Tesla is hitting some scepticism from analysts.
This week, Morgan Stanley’s Adam Jonas expressed some “sobering factors” about the company’s future — and the stock promptly fell almost 9%.
On Friday, Goldman Sach’s Patrick Archambault expressed some more substantial reservations about CEO Elon Musk’s electric carmaker (via StreetInsider):
Into 2016, spending for the gigafactory accelerates and Model 3 spending begins. Beyond that, there will be incremental follow through capital deployment related to the Model 3 and gigafactory. TSLA management has noted that the company could self-fund these amounts but would consider external funding depending on its growth cadence and other projects it takes on. For example, at the low end of our three disruptive scenarios for TSLA, we see the need for an additional $US6bn in capital.
Jonas kept his target price for Tesla at $US320 a share, while Archambault is over $US100 lower, at $US210.
It’s important to point out here that while it’s very tempting to view Tesla as…
1. Not a car company, but a technology company
2. Not a car company or a tech company, but an investment opportunity, i.e. a stock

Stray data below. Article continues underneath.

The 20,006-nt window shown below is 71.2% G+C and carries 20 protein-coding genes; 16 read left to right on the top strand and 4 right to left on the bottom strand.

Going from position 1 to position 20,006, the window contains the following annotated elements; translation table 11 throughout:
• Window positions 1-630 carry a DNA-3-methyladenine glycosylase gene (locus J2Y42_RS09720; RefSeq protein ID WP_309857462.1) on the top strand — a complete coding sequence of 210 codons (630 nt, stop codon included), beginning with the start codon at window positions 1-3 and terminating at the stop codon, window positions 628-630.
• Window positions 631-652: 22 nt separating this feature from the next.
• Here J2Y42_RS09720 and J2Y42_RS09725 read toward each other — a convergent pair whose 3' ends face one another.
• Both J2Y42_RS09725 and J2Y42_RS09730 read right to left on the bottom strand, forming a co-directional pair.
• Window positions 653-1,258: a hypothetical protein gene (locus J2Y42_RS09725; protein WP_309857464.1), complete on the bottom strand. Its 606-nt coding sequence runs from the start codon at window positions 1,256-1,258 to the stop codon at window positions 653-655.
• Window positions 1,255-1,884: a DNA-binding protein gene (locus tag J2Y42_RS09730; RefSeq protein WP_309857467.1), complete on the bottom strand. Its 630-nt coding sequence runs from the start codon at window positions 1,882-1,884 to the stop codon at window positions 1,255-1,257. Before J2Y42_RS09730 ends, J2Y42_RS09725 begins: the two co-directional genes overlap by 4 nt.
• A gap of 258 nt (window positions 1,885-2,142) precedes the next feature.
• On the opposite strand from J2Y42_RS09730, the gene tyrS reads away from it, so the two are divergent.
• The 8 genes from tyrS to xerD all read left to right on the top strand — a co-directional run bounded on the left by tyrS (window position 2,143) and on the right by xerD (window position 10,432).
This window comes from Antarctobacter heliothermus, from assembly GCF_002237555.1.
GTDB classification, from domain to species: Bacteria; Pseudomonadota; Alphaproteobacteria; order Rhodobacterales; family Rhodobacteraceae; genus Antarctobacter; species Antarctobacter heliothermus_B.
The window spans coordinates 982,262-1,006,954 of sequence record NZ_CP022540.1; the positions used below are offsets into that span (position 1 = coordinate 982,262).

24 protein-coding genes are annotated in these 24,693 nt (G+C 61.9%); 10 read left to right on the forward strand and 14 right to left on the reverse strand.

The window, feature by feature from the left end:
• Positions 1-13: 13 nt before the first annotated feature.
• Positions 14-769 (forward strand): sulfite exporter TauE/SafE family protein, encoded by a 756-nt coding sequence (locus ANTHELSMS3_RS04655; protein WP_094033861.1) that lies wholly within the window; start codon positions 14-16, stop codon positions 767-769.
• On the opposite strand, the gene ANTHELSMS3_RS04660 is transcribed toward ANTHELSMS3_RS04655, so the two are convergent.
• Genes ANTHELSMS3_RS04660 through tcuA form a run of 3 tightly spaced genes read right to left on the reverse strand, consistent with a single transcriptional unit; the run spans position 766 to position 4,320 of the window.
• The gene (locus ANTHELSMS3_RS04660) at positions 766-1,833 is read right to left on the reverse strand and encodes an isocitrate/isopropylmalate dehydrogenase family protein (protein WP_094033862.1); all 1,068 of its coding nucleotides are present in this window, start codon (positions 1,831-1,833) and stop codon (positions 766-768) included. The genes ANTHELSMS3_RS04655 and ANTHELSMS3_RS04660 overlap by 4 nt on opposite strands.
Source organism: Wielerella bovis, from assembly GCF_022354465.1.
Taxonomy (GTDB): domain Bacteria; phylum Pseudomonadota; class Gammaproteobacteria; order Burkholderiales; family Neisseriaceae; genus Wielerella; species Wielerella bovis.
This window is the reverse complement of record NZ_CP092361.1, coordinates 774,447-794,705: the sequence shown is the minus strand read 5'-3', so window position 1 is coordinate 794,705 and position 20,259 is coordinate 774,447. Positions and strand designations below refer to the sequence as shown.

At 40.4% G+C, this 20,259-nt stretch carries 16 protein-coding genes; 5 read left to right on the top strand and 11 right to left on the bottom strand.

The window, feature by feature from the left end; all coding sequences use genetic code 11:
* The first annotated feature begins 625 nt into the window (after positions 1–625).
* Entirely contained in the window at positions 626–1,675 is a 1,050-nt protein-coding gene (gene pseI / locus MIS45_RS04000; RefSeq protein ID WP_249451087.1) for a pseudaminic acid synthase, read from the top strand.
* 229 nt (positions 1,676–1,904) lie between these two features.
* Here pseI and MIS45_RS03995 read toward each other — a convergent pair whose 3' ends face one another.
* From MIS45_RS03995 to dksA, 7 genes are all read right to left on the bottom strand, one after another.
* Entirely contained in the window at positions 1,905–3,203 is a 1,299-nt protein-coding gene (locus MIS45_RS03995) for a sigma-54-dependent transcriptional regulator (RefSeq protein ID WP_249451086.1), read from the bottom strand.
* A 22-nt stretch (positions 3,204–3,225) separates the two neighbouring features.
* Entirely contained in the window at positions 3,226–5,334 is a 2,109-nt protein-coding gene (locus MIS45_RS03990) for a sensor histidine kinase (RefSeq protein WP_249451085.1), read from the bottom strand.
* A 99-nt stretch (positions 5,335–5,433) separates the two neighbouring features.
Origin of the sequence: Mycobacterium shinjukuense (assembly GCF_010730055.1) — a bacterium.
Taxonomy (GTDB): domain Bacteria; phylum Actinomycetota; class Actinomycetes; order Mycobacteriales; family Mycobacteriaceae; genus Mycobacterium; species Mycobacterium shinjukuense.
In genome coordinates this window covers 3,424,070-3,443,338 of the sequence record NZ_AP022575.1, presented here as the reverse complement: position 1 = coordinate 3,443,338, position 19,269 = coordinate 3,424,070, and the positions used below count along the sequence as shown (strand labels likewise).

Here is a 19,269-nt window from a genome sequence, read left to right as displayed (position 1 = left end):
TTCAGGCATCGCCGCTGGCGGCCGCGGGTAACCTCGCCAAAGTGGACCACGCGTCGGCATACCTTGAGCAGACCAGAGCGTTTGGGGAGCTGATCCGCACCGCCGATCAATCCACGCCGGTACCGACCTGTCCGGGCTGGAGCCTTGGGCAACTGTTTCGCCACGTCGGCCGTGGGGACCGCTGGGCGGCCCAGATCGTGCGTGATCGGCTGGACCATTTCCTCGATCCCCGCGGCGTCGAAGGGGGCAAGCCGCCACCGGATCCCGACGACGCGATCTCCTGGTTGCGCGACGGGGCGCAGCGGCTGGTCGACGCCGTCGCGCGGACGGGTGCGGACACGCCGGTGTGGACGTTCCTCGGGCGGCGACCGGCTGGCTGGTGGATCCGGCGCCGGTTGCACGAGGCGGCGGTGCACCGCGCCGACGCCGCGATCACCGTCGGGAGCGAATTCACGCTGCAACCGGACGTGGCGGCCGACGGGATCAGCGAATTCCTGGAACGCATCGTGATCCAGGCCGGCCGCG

…the fact of the matter is that Tesla’s future is inevitably about becoming a much bigger car company.
Tech companies, as is often noted, can run lean-and-mean when it comes to their capital requirements. For startups, it’s almost a badge of honour to avoid excessive spending on anything when the company is young and living off venture rounds.
A mature automakers, on the other hand, can consumer $US2 billion a month just to keep the doors open and the cars rolling off the assembly line.
So Archambault’s wait-and-see position has some merit. And although Jonas is often counted as a true Tesla bull, even he trimmed back his enthusiasm a bit this week. It looks like Wall Street is bringing a dose of reality to its coverage of Tesla.
Of course, even Musk himself has expressed some scepticism about Tesla’s valuation, so maybe nobody should be all that surprised that analysts are simply listening to the guy.
That said, the stock is still up miles from its 2010 IPO price. It’s just down about $US30 from its highs — and down over 7% this week.
Musk can take solace in the fact that one of his other companies, a little operation called SpaceX, won a $US2.6-billion contract to ferry astronauts to the International Space Station.
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